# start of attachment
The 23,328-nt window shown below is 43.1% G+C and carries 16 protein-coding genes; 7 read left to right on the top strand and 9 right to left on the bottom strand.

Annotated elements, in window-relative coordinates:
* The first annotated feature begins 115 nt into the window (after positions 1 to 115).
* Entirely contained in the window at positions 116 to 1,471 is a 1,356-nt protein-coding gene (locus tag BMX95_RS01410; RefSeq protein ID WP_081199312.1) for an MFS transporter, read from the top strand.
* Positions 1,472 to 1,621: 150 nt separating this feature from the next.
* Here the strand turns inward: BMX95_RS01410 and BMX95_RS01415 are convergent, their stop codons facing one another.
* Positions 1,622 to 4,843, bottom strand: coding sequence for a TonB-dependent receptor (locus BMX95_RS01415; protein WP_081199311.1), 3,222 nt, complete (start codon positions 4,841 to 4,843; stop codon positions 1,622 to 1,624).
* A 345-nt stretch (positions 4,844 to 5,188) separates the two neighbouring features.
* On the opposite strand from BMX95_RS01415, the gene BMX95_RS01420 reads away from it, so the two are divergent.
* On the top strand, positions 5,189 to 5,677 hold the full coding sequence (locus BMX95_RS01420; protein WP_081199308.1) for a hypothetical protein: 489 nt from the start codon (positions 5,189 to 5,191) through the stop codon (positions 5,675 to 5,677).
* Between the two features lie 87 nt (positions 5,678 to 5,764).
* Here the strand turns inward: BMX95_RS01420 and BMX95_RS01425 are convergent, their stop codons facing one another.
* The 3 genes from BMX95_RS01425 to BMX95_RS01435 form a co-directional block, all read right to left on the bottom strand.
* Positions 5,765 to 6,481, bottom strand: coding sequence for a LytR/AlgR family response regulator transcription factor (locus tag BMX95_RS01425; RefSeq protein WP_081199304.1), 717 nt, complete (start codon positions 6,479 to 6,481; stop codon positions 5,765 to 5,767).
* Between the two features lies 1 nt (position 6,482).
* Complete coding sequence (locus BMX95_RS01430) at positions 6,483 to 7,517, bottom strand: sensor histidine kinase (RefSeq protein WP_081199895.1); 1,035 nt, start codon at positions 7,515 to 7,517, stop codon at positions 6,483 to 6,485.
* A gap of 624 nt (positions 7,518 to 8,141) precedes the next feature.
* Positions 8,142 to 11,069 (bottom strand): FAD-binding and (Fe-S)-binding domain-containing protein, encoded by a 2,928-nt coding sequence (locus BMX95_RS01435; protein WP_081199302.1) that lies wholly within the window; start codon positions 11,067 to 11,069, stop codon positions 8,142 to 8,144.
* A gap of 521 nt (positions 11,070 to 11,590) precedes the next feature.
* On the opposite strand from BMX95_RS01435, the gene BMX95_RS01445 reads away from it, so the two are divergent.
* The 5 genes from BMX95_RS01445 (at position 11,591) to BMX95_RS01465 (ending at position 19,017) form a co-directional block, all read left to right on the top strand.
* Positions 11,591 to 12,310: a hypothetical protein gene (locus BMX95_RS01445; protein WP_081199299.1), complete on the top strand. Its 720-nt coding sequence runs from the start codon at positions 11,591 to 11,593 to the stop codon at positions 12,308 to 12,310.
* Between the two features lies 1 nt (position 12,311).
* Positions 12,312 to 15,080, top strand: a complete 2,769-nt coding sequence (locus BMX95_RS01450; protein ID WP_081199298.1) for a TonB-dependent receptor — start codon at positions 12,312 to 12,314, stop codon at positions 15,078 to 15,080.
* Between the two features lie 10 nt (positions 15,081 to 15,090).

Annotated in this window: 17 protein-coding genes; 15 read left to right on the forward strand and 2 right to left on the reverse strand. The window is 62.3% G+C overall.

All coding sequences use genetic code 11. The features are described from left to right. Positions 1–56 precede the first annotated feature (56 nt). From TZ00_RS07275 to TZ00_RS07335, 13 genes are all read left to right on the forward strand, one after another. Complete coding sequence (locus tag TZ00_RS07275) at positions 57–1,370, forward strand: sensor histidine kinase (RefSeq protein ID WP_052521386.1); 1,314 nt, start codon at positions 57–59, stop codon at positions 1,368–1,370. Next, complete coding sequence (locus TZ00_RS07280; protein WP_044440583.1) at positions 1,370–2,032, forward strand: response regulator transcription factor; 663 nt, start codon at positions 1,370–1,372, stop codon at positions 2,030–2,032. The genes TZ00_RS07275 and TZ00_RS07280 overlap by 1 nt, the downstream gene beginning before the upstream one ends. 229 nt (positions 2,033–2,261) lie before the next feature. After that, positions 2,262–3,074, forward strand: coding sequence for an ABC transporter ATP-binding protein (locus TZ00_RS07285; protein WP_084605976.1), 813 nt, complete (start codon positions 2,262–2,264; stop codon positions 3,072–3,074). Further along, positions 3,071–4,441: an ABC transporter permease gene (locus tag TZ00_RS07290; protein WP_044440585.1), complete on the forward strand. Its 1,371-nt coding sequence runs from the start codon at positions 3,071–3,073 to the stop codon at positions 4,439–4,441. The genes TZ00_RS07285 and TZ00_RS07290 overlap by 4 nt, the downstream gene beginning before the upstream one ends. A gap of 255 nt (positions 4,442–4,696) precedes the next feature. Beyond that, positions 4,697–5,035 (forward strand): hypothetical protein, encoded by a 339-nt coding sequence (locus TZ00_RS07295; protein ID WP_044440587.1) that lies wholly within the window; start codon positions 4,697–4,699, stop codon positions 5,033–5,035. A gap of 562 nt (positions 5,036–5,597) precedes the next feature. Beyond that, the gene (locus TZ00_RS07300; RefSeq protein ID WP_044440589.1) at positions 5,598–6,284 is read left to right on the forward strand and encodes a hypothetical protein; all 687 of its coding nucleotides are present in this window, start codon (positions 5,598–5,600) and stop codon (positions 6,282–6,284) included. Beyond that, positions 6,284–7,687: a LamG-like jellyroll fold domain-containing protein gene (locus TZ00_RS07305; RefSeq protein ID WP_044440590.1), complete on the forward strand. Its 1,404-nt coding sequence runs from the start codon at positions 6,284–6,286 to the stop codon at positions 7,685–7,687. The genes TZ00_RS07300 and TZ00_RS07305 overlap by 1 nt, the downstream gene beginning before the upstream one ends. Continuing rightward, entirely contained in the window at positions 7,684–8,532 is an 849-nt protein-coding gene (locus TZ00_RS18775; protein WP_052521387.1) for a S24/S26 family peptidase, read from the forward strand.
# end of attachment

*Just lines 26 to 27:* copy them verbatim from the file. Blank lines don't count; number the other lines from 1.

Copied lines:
Annotated in this window: 17 protein-coding genes; 15 read left to right on the forward strand and 2 right to left on the reverse strand. The window is 62.3% G+C overall.

All coding sequences use genetic code 11. The features are described from left to right. Positions 1–56 precede the first annotated feature (56 nt). From TZ00_RS07275 to TZ00_RS07335, 13 genes are all read left to right on the forward strand, one after another. Complete coding sequence (locus tag TZ00_RS07275) at positions 57–1,370, forward strand: sensor histidine kinase (RefSeq protein ID WP_052521386.1); 1,314 nt, start codon at positions 57–59, stop codon at positions 1,368–1,370. Next, complete coding sequence (locus TZ00_RS07280; protein WP_044440583.1) at positions 1,370–2,032, forward strand: response regulator transcription factor; 663 nt, start codon at positions 1,370–1,372, stop codon at positions 2,030–2,032. The genes TZ00_RS07275 and TZ00_RS07280 overlap by 1 nt, the downstream gene beginning before the upstream one ends. 229 nt (positions 2,033–2,261) lie before the next feature. After that, positions 2,262–3,074, forward strand: coding sequence for an ABC transporter ATP-binding protein (locus TZ00_RS07285; protein WP_084605976.1), 813 nt, complete (start codon positions 2,262–2,264; stop codon positions 3,072–3,074). Further along, positions 3,071–4,441: an ABC transporter permease gene (locus tag TZ00_RS07290; protein WP_044440585.1), complete on the forward strand. Its 1,371-nt coding sequence runs from the start codon at positions 3,071–3,073 to the stop codon at positions 4,439–4,441. The genes TZ00_RS07285 and TZ00_RS07290 overlap by 4 nt, the downstream gene beginning before the upstream one ends. A gap of 255 nt (positions 4,442–4,696) precedes the next feature. Beyond that, positions 4,697–5,035 (forward strand): hypothetical protein, encoded by a 339-nt coding sequence (locus TZ00_RS07295; protein ID WP_044440587.1) that lies wholly within the window; start codon positions 4,697–4,699, stop codon positions 5,033–5,035. A gap of 562 nt (positions 5,036–5,597) precedes the next feature. Beyond that, the gene (locus TZ00_RS07300; RefSeq protein ID WP_044440589.1) at positions 5,598–6,284 is read left to right on the forward strand and encodes a hypothetical protein; all 687 of its coding nucleotides are present in this window, start codon (positions 5,598–5,600) and stop codon (positions 6,282–6,284) included. Beyond that, positions 6,284–7,687: a LamG-like jellyroll fold domain-containing protein gene (locus TZ00_RS07305; RefSeq protein ID WP_044440590.1), complete on the forward strand. Its 1,404-nt coding sequence runs from the start codon at positions 6,284–6,286 to the stop codon at positions 7,685–7,687. The genes TZ00_RS07300 and TZ00_RS07305 overlap by 1 nt, the downstream gene beginning before the upstream one ends. Continuing rightward, entirely contained in the window at positions 7,684–8,532 is an 849-nt protein-coding gene (locus TZ00_RS18775; protein WP_052521387.1) for a S24/S26 family peptidase, read from the forward strand.